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USDA Cheated Black Farmers Out Of Muti-Billion Dollar Settlement

by Katherine Stapp

"The implications of this are tremendous. If it's allowed to continue, the black farmer will be a thing of the past"

(IPS) NEW YORK -- Black farmers who say their livelihoods were ruined by "racist" U.S. government farm aid practices are asking Congress to intervene after a legal settlement failed to bring compensation to the vast majority of those who filed suit.

Five years ago, facing a class-action lawsuit, the Department of Agriculture (USDA) conceded it had given unequal treatment to black farmers seeking assistance and promised to pay up to $2.3 billion in restitution.

But a new analysis by the Environmental Working Group and the National Black Farmers Association found the agency ultimately denied the claims of 86 percent, or 81,000 of 94,000, African American farmers who sought payments.

The USDA says it bears no responsibility for the outcome of the claims because they were handled by a third-party arbitrator.

However, the agency hired lawyers from the Justice Department to fight individual claims, at a cost of $12 million and 56,000 staff hours, according to the report, 'Obstruction of Justice'.

So far, the government has paid some $657 million to 13,151 claimants.

"A lot of the settlement was based on good faith," said Arianne Callender, an attorney for Environmental Working Group and lead author of the report. "USDA took advantage of the shortcomings of the agreement to deny the farmers' claims."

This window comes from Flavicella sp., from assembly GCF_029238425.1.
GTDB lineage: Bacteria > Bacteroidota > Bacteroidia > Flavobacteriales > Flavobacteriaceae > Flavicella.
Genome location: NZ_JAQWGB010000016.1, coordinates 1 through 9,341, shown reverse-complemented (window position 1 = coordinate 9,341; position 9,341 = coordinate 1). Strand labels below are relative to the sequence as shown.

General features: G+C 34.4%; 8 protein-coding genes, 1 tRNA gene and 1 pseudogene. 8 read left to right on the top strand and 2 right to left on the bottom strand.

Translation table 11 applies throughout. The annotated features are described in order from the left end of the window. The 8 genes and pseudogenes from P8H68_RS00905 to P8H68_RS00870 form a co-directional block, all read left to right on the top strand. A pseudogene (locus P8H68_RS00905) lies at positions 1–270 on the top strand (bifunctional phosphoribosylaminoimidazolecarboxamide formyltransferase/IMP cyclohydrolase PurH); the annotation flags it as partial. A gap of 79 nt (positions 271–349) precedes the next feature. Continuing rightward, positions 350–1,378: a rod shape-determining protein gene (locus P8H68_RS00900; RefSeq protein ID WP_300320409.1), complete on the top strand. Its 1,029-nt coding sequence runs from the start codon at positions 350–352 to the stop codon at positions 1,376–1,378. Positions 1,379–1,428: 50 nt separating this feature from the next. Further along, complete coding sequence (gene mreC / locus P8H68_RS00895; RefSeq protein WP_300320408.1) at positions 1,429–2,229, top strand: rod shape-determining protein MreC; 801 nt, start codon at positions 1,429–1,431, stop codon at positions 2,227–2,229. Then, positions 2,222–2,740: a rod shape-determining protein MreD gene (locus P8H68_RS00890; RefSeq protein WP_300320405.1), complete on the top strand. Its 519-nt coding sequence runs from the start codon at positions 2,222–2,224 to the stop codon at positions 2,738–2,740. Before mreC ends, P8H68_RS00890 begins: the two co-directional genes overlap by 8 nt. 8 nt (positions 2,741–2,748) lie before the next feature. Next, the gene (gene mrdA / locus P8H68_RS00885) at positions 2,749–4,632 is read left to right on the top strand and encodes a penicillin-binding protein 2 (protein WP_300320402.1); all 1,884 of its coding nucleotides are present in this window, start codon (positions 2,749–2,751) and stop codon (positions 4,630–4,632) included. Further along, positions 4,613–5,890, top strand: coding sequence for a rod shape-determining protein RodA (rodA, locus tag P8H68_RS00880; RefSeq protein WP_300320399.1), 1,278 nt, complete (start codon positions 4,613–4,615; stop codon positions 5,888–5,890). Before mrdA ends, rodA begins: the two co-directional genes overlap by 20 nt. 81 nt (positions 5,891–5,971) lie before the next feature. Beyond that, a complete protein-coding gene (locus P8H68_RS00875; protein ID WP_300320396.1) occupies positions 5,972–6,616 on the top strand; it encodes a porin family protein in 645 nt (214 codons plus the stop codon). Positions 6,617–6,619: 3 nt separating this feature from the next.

"They've also filed hundreds of challenges to favorable rulings, basically treating the farmers as adversaries. And the farmers just don't have the resources to challenge a big agency like USDA."

"The implications of this are tremendous," Callender told IPS. "If it's allowed to continue, the black farmer will be a thing of the past."

Linwood Brown, one of those who never received full compensation, describes the treatment routinely given to black farmers seeking USDA help in a section of the report that presents personal testimonials.

"I'd apply for assistance around the first of the year, but wouldn't receive the money until June or July," says Brown, who owned a 33-hectare (80 acre) plot in Virginia where he grew corn, soybeans and tobacco. "That wasn't enough time to plant the seeds, put the fertiliser and chemicals on at the right time, do all the things you needed to do."

"So then your yields would suffer, and you'd only get, say, 80 percent of your crop. Then they'd use that against you in future years saying your yields were low so you can't get the money you need to farm the land."

Black farmers in Brown's county were also required to meet with a white supervisor to pick up their checks, and to justify each expense, while white farmers were paid in a lump sum, he says in the report.

Although Brown received a partial settlement, he was denied money for each of the 14 years, from 1980 through 1994, that he faced unequal treatment.

"This same situation has happened to a lot of farmers. They find discrimination but they won't pay. They'll fight each one to the end. They'll use taxpayer money to fight against you. The good ol' boy system is still in place, and working well," he adds.